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Saturday, March 31, 2007

Reflections on My Talk at SLU

I had a great time at SLU yesterday. During my lunch with Eleonore Stump I learned that Eleonore is currently working on issues related to my work on knowledge-wh. Eleonore is especially interested in the neurobiological grounding of knowledge-how and objectual knowledge -- an approach which I find very fruitful. My own approach is primarily linguistic.

My talk went well. One issue that came up during Q & A concerned my analysis of knowledge-how. I treat knowledge-how as a species of knowledge-wh. The reason for this is that it is merely a fluke in English that 'how' is not a wh-word (in old English, old Nordic and Danish 'how' is a wh-word -- that is, it is not strictly speaking a wh-word but rather the equivalent of a wh-word in those languages). So, an adequate analysis of knowledge-wh should be extendable to knowledge-how. In my paper on knowledge-wh I offer a general analysis of knowledge-wh and knowledge-how which is based on my previous analysis of pseudo-clefts. On my analysis, 'wh' clauses are predicates. Two examples:

On my analysis, 'John knows what Mary did at 3 p.m.' cashes out to 'there is an x such that John knows that x is what Mary did at 3 p.m.'

And 'John knows how to play the piano' cashes out to 'There is a w such that John knows that w is how to play the piano' (this instance of my general analysis is very similar to Stanley and Williamson's analysis of knowledge-how)

Most of the questions after my talk concerned my analysis of knowledge-how. Among other things it was pointed out by Scott Berman, Jim Bohman, John Greco, Michael Barber, Joe Salerno and others that John may not know how to play the piano even if there is a w such that he knows w is how to play the piano. My immediate reaction was to refer to the gap between knowledge states and knowledge reports. After the talk Michael pointed out that there is a kind of ambiguity in 'knowing how' (not a lexical one). Sometimes we use 'knowing how' to talk about an ability to do something, and sometimes we use it to talk about knowing-ways (or in some constructions: degrees, as in 'John knows how difficult this task is'). That seems right to me. What I wonder is: how do we analyze 's knows how to F' in the ability sense? (compositionally, that is) Any ideas?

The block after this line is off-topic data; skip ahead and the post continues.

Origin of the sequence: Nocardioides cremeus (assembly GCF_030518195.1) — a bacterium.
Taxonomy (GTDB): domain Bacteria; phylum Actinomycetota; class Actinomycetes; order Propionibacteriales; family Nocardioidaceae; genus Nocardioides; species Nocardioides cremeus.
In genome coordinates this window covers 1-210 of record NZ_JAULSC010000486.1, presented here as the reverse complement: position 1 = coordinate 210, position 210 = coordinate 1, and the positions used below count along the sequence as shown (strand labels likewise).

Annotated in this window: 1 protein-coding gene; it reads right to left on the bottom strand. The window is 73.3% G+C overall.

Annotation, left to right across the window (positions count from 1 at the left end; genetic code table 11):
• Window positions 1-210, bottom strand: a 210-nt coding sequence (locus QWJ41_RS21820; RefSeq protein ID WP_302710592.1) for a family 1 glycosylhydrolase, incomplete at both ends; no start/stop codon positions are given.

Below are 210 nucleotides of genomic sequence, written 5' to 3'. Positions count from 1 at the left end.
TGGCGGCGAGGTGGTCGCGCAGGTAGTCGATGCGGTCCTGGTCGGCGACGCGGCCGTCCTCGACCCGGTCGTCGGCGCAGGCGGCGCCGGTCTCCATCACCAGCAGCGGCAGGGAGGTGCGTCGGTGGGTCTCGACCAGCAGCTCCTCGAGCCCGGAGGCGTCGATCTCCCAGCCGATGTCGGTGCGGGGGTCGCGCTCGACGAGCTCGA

Wednesday, March 28, 2007

SLU Talk

I have uploaded a new version of my paper on knowledge-wh to my webpage. It is available here. This is also the paper which will form the basis of my talk at SLU on Friday.

Saturday, March 24, 2007

Modes of Existence

I now have a draft of my review of Modes of Existence, which I am reviewing for Notre Dame Philosophical Reviews. The first 12 pages are mostly summaries of the essays (Mulligan, Raspa, Kroon, van Inwagen, Varzi, Reicher, Barbero, Orillo, Spolaore). The last 6 pages are friendly criticisms of Achille Varzi, Giuseppe Spolaore, and others. The very last part is an (overly sketchy) extension of David Chalmers' 2Dism to fictional and perceptual reports. Comments welcome!

Singpurwalla to Maryland

My friend and former colleague Rachel Singpurwalla (currently at Southern Illinois University at Edwardsville) has just accepted a tenure track offer from University of Maryland, College Park.

Friday, March 23, 2007

Links

Jon Williamson has started a new venue for short pieces called The Reasoner.

Adam Taylor is organizing a grad conference on powers, dispositions and singular causation.

Also check out this post on the overcrowding problem by Adam Taylor.

And this post on concepts by Jesse Butler.

Thursday, March 22, 2007

Nancy

Just got back from the Knowledge and Questions Conference in beautiful Nancy - just east of Paris. In spite of the fact that I had to spend 4 days in Charles De Gaulle Airport on my way back to St. Louis because of Continental Airlines' less than brilliant overbooking policy and bad weather in Newark, I had a really great time. Franck Lihoreau did a fantastic job organizing the conference, and need I say that the food was unforgettable? I learned that Claudine Tiercelin caused something of a revolution in the French University system when she proposed that Russell's work should constitute one of the major components of the comprehensive exam which many French college students need to pass before graduating. Claudine currently holds a visiting position at Fordham University (in addition to her permanent position in Paris). Claudine is well-known for her work on Peirce's logic and is also making important contributions to variouos areas of mainstream analytic. I am a huge fan of Claudine's work on Peirce. She is one of the world's best (if not the best) Peirce scholars.